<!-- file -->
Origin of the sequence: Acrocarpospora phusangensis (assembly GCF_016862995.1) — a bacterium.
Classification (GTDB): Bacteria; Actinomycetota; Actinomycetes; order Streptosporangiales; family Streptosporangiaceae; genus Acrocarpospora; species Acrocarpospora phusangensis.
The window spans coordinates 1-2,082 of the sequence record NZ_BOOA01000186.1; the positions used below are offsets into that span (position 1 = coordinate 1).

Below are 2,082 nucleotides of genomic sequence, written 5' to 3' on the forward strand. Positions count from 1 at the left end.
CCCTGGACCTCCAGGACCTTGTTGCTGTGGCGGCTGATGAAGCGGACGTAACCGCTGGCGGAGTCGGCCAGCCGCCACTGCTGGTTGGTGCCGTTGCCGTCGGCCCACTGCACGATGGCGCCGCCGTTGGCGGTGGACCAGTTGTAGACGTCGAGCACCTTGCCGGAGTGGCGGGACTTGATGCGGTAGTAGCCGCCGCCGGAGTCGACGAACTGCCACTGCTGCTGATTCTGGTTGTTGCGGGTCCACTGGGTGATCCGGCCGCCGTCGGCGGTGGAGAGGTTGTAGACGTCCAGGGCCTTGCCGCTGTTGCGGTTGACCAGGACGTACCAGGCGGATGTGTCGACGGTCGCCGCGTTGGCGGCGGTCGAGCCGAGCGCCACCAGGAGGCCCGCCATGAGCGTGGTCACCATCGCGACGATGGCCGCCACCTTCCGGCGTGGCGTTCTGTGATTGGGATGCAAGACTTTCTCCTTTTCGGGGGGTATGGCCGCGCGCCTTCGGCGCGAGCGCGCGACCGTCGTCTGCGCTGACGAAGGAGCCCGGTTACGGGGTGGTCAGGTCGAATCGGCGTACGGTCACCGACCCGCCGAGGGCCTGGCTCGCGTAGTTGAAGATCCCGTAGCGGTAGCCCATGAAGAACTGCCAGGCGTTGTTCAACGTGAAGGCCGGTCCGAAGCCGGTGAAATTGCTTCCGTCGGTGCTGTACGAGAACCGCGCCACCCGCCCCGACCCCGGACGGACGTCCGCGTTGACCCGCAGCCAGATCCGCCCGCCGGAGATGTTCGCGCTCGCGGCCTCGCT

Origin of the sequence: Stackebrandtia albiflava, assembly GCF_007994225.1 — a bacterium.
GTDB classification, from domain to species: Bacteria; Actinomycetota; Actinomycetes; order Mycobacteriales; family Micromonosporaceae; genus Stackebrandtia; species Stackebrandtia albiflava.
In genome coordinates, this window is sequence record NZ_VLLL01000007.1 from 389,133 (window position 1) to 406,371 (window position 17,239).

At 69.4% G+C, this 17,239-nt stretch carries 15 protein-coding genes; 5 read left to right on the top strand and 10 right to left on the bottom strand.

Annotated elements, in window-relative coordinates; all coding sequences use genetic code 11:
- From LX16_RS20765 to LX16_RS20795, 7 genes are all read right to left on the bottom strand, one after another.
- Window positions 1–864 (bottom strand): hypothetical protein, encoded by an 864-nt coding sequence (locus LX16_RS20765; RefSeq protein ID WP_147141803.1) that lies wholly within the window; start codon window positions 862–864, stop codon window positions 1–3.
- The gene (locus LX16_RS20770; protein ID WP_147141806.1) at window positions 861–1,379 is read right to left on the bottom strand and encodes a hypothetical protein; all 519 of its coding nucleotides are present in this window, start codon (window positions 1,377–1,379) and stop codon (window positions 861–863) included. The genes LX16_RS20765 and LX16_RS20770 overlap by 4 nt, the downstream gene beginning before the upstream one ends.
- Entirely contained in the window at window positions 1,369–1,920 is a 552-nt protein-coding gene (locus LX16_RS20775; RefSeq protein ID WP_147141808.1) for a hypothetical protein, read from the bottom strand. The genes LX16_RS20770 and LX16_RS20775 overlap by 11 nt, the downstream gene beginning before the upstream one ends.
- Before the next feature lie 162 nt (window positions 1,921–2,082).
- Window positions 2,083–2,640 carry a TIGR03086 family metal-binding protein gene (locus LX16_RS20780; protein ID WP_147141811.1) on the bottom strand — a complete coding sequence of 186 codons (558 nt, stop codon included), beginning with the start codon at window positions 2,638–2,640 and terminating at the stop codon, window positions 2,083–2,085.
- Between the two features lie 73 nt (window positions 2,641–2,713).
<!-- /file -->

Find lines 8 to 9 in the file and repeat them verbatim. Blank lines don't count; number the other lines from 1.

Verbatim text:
In genome coordinates, this window is sequence record NZ_VLLL01000007.1 from 389,133 (window position 1) to 406,371 (window position 17,239).

At 69.4% G+C, this 17,239-nt stretch carries 15 protein-coding genes; 5 read left to right on the top strand and 10 right to left on the bottom strand.